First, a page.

A Flophouse reader left an interesting comment the other day. He is a Frenchman with a family living in the U.S. and what he said touched a very deep chord within me. His children, he said jokingly, are more American than French.
Yes, that happens when you are the "foreign" half of a couple and the children are being brought up in a country other than your own. You are outclassed and outnumbered because culture is to man what the sea is to a fish. Between the native spouse, the in-laws, the childcare workers, your children's friends and the public schools, it's a battle to pass on even a small sliver of your home culture and language. (Oh, if the English (or French) Only crowd had any idea how hard it is to transmit a language and a culture in these situations, they might relax a bit.) Those little dual national minnows are often not terribly receptive or interested in the other country. What child wants to be different in elementary or middle school? This is their world and when they are young, it's the whole world. They are smart enough to figure out what their friends, family and teachers think is important and to act accordingly.
Some are even embarrassed by their immigrant parent. When Mom (or Dad) speaks with an accent or makes the occasional grammatical error in the local language, they wince. They don't fail to notice that the society around them has negative attitudes toward "foreigners" or dislikes hearing other language spoken in public spaces. I once sat through a meeting at school next to a woman from Brazil who had to listen (with her daughter right there) to other parents talking about how "useless" it was for anyone to learn Portuguese. My own children came home several times distressed and angry because their teachers decided to talk about "fat Americans" or the evil nature of the United States and her people.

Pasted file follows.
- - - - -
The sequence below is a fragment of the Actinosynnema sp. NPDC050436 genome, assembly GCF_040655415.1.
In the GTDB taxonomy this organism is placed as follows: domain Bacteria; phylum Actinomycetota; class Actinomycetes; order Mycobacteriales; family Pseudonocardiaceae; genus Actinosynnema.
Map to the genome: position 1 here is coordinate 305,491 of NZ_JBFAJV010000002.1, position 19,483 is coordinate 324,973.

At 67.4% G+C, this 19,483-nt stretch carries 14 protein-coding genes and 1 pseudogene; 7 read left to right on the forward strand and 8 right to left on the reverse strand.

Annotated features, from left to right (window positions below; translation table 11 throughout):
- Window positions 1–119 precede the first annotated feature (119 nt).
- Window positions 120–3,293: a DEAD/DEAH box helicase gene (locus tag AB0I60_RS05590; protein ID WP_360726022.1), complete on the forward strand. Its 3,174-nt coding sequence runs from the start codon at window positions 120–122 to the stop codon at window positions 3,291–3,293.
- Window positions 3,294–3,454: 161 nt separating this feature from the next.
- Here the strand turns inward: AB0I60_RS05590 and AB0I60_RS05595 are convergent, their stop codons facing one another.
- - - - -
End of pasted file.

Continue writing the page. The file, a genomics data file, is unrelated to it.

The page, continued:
I've met foreign parents who gave up and went for radical assimilation. OK, we'll speak French at home from now on - they can learn English (or German or Spanish) later at school. Plane tickets are expensive and the kids would much rather go to grand-mère's house in the country, so we'll stay here this year. Maybe we'll plan a trip next year....
I respect that decision. It takes a lot of time and energy to bring children up more or less bi-cultural. Money is also a problem for some. Long ago I knew an American woman here in France who was a secretary married to a housepainter. With three kids, plane tickets to the U.S. were a luxury they simply couldn't afford. In the end, it's hard enough as it is to be an immigrant, why make things worse by taking on the dominant culture?
Some of us are insane enough to try. It's not that we don't want our children to be French or American or German - it's that we want to pass on something of where we came from to the next generation. What is actually transmitted varies - every parent has to take a good hard look at his own culture and determine what he or she thinks is important. In my case I said "yes" to English and American history and "no" to Thanksgiving and the Fourth of July. I had a lot of help from the American family in the U.S. who sent books and videos and hosted the Frenchlings when we sent them for a visit.
Whatever the foreign parent decides after negotiation with the native spouse, is really up to him or her. There is no one right way to do this just as there is no perfect way to be a parent. And isn't there always someone out there ready to tell us that we're doing a very poor job of it?
I personally think that passing along one's culture is a battle worth fighting. And if I may offer some solace to those who may still be struggling with this?
Children grow up. What they care about at five will not be what they care about at fifteen (or fifty). Just because you lose a few battles (and you will) it doesn't mean you've lost the war. If you can take a stand for those few things that you really care about and are willing to fight for, then you will have planted seeds that will bloom one day into real interest in the other country - its people, culture and language.